Mainly White Schools p4, p6. DfES May 2004
Bring the child’s culture into the classroom.
The children will be sharing aspects of their culture
and language with children from a variety of other
cultures. This learning will draw on their previous
experiences and prior knowledge.
KMKY will encompass the diversity of experience that
children have, whether the school has significant
numbers of EAL learners, only one or two isolated
EAL learners or no bilingual children at all.
Community Cohesion
“As a starting point, schools build community cohesion by
promoting equality of opportunity and inclusion for different
groups of pupils within a school.
But alongside this focus on equalities and a strong respect for
diversity, they also have a role in promoting shared values and
encouraging their pupils to actively engage with others to
understand what they all hold in common….”
“For some schools where the pupils population is less diverse or
predominantly of one socio-economic, ethnic, religious or nonreligious background, more will need to be done to provide
opportunities for interaction between children and young people
from different backgrounds.”
‘Guidance on the duty to promote community cohesion’ p7 DCSF September 2007
Permeation : themes across the
Shared humanity : similarity, sameness and
Difference and diversity : contrasting stories and
Interdependence : borrowing, mingling and mutual
Identity and belonging
Race, ethnicity and justice.
‘Aiming High : Understanding the Educational Needs of Minority Ethnic
Pupils in Mainly White Schools’ p20-21 DfES May 2004
Cross-curricular work linked to the global curriculum, helping to
prepare children for life in a diverse society and promote
community cohesion.
Common themes such as food and stories will be open to all
children and exclude no-one. This will promote an understanding of
similarities between cultures – something common to all.
Children in schools where there are no bilingual learners will have
the opportunity to get to know children who are from a minority
ethnic background, through the KMKY project work between
This will help to promote greater interaction and increase
understanding between people from different backgrounds.
Facilitating access to the curriculum.
Pupils will have the chance to work in specific curriculum areas and be
able to revisit their work afterwards.
Visual cues, use of first languages and topics reflecting children’s cultures
enable greater access to the curriculum.
The ICT facilities which underpin the KMKY project – video conferencing,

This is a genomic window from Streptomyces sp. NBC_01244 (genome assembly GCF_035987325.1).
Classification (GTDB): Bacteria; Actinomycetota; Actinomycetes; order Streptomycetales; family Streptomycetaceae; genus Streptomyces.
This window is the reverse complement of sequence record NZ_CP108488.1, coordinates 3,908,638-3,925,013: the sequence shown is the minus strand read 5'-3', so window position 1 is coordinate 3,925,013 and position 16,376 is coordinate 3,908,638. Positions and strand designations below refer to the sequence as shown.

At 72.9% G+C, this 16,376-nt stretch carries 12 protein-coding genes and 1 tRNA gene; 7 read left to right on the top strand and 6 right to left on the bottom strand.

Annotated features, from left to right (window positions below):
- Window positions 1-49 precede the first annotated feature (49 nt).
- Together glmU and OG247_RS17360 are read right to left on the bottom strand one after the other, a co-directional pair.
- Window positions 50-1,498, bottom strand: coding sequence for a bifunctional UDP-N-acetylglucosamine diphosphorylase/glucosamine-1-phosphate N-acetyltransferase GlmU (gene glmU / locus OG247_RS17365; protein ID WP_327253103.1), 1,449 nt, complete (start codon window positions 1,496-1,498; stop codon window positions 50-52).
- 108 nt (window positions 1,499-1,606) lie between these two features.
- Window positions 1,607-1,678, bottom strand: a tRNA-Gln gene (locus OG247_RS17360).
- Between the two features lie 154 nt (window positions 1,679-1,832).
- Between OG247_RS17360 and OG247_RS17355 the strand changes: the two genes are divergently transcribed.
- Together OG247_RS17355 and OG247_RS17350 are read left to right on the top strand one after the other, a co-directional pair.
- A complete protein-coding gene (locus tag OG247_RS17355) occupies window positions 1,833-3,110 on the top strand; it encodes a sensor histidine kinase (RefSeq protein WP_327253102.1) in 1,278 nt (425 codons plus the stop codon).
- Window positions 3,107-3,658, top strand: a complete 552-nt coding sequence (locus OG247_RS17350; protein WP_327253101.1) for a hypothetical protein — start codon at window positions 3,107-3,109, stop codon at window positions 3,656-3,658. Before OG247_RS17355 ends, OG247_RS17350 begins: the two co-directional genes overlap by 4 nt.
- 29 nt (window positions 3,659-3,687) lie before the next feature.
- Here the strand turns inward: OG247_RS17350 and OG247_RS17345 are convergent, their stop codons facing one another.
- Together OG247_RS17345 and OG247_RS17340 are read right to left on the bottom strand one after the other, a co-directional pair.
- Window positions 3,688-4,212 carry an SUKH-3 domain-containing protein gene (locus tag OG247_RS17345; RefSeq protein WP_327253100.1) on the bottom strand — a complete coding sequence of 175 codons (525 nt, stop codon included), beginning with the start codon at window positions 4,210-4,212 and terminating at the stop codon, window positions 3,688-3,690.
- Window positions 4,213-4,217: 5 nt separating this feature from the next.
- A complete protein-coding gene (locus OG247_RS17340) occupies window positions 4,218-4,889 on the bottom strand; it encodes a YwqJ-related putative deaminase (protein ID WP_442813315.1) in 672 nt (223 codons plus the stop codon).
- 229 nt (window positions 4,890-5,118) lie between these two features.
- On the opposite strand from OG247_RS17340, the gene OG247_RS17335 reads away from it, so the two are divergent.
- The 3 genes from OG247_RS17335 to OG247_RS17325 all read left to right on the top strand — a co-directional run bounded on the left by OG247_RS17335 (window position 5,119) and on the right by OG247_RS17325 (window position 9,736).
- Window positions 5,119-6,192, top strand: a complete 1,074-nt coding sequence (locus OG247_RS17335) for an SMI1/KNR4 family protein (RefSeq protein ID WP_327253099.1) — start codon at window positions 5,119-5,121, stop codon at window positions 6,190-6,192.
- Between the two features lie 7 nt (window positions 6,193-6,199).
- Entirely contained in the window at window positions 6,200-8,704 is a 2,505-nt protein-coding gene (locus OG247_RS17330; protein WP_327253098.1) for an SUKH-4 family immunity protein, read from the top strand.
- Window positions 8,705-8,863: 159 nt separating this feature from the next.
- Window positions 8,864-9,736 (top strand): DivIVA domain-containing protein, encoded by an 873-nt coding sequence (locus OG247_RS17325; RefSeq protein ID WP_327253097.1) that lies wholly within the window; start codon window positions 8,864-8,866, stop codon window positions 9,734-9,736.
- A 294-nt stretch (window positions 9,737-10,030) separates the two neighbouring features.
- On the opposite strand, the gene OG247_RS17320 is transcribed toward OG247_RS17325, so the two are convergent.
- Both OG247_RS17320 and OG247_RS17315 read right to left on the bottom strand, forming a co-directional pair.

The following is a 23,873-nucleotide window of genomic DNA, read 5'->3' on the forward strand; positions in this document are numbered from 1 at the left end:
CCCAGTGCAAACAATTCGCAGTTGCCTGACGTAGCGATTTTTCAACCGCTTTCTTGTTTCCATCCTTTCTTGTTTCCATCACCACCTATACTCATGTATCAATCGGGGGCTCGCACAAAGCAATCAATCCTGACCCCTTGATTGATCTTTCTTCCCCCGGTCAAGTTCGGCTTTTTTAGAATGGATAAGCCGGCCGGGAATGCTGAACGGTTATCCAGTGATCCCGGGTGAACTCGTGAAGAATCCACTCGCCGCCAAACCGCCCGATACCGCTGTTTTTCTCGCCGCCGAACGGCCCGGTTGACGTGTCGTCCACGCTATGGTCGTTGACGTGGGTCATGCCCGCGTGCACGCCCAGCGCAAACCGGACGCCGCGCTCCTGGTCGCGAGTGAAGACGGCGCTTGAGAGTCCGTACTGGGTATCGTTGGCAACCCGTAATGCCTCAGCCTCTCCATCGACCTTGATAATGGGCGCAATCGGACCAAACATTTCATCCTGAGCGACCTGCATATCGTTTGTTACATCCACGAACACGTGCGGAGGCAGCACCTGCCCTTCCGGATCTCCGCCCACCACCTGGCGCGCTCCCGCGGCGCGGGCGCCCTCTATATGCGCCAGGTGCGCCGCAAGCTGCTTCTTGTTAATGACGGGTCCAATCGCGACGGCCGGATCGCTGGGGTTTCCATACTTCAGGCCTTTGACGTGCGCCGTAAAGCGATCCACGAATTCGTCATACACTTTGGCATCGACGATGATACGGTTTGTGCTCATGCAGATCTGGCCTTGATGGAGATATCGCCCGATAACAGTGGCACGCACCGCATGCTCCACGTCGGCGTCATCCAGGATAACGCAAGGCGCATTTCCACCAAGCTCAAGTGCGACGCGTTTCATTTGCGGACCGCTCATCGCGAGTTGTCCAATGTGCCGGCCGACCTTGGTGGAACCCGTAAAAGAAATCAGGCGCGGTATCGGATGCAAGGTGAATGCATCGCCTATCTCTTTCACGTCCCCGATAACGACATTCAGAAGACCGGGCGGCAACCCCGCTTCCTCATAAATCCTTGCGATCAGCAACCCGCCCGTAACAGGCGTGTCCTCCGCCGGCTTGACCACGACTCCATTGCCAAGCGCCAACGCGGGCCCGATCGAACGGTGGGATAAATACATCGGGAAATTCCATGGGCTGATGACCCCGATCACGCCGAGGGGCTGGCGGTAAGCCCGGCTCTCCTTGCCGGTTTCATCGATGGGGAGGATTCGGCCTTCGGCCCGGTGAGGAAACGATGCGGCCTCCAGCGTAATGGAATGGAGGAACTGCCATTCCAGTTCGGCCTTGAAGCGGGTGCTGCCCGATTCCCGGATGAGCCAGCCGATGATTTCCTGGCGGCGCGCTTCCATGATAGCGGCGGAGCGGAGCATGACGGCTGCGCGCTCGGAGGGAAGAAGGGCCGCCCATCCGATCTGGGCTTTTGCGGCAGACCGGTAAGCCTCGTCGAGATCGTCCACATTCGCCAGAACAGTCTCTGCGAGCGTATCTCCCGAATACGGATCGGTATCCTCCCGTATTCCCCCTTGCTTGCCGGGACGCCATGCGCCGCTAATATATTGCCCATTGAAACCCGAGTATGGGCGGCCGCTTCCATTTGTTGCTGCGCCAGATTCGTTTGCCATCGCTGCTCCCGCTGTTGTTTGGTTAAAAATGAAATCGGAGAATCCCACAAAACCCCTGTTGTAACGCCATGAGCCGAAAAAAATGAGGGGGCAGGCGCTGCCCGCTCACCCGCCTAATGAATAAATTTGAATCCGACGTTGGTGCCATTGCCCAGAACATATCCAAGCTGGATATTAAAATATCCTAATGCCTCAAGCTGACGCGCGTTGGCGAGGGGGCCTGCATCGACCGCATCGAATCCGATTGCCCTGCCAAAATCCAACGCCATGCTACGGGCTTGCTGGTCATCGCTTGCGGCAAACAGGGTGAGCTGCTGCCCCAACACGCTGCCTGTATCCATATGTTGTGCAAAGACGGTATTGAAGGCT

publishing and editing work, filming, access to microsites – will help to
ensure that the curriculum reflects all children’s cultures, with examples of
success and achievement drawn from a global perspective and not only
the west.
Support learning with visuals.
ICT can provide visual media to back up learning –
digital images, video, DVD, web – cams, cameras.
Pupils will see and share their work, as well as their
Working together : home-school
“Schools that are most successful in working with new arrivals
are those that foster a high level of parental
participation…schools can encourage parental involvement by:
Making all parents feel that they are welcome and have a
positive role to play in the life of the school.
Demonstrating that parent’s linguistic, cultural and religious
backgrounds are valued and respected.
Promoting family learning projects.
Inviting parents/carers to use their skills to contribute to the
work of the school, eg. In Black History Month, in assemblies, at
International evenings and multicultural weeks.
‘New Arrivals Excellence Programme Guidance’ DCSF September 2007
Build bridges between parents and the school.
Parents can be involved in the project by providing
recipes, helping with food-based activities, telling
stories, lending artefacts, providing key words and
phrases in first languages, assisting with dance and
songs, etc.
Parents can be invited into school to see the
presentations, films and displays that their children
have made.
This project promotes good practice for supporting EAL
learners in the classroom.
It supports the aim of raising the achievement of EAL
learners and children from a minority ethnic
It addresses the duty to promote community cohesion
and facilitates greater interaction and consequently
better understanding between people from different
Sir Jim Rose, senior government education advisor, in
his recent report places computer-based learning at the
centre of his review. He suggests that:
‘Children are so computer literate at such a young age
that ICT skills usually taught in secondary schools
should be taught in primary schools.’
The Times
8th December 2008.